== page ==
Santa Fe College does a great job of this by publicizing the locations of the Poké Stops and Poké Gyms while promoting their pedestrian-friendly campus. One staff member at UC Davis shares how “Pokémon GO has given us a huge push to get out and walk,” which she does frequently with coworkers at breaks each day. She also says that “It has been great to interact with staff and has helped boost morale.”

#4. Use Pokémon GO to bring familiar and fresh faces to campus to engage with the environment.

Pokémon Go has the potential to bring in prospective students to campus, as well as alumni. New students could get to know the area by visiting Poké Stops at the dining hall, learn campus history on a tour, and plant a Bell Sprout in their minds eye of future possibilities. Or you could plan an alumni event around Pokémon Go, to see what’s old, what’s new, or learn about something they possibly didn’t know. At Northern Kentucky University, the University Police estimated over 1,000 people came to NKU for the first publicized Pokémon event. It drew in crowds of students, teachers, alumni, parents, and community members alike.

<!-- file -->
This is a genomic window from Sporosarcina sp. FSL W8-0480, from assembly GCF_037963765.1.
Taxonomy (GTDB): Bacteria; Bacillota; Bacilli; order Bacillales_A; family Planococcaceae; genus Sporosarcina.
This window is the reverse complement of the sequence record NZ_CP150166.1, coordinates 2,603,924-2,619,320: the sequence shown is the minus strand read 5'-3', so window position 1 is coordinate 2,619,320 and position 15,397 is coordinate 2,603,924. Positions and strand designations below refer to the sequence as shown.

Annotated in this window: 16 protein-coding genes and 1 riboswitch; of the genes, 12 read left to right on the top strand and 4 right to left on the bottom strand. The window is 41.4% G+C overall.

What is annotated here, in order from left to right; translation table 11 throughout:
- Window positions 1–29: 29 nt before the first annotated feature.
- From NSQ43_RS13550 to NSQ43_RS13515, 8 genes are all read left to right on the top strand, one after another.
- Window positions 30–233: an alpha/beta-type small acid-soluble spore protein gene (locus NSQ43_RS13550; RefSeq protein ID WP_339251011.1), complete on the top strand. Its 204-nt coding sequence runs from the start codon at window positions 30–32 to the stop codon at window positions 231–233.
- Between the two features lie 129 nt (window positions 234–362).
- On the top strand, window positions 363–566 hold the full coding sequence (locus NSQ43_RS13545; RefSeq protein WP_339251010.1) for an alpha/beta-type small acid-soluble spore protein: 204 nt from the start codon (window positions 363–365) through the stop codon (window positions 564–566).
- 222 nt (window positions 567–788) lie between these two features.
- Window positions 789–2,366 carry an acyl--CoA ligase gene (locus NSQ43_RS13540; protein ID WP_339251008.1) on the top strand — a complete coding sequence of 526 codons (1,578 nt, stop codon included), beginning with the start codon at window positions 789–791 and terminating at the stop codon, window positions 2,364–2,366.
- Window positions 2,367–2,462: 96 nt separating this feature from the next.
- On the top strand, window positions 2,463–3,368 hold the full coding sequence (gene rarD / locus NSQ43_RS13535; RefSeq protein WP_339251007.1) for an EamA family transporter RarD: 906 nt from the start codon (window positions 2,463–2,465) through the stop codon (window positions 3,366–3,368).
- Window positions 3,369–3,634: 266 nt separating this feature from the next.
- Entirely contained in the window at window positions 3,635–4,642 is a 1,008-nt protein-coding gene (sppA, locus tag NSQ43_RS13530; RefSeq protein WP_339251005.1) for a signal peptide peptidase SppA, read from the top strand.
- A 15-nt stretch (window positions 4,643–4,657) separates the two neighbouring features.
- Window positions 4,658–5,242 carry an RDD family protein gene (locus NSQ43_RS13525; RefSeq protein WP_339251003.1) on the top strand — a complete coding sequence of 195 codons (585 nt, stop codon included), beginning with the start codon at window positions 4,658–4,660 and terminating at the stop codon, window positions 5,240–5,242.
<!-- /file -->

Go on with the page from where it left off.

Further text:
#5. Use Pokémon GO to expose auxiliary programs by using the game as a draw.

By placing Poké lure modules in strategic locations that have a Poké Stop, you can encourage people to visit a certain location as they play the game. For example, you could get people to visit the dining hall or coffee shop at certain times of the day by placing lure modules at Poké Stops. As gamers play, they will no doubt buy a snack or drink. The potential and opportunity to build upon this technology and use it to expose brand and to market institutions, as well as repurpose it in higher education, is ripe for capturing.

The current possibilities are numerous, and if Niantic builds out the full potential of the game, the future possibilities are even more exciting. The future may hold opportunities to purchase Poké Stops and brand them, to purchase Poké Gyms and brand them, to have a rare Pokémon spawn site on location, to host a Poké trading location or Poké hospital and so much more. Do not mistake the enormous draw of this game and the potential it holds. In this instance, it’s better to join them than to fight them.

Whitepaper: how technology is transforming teaching and learning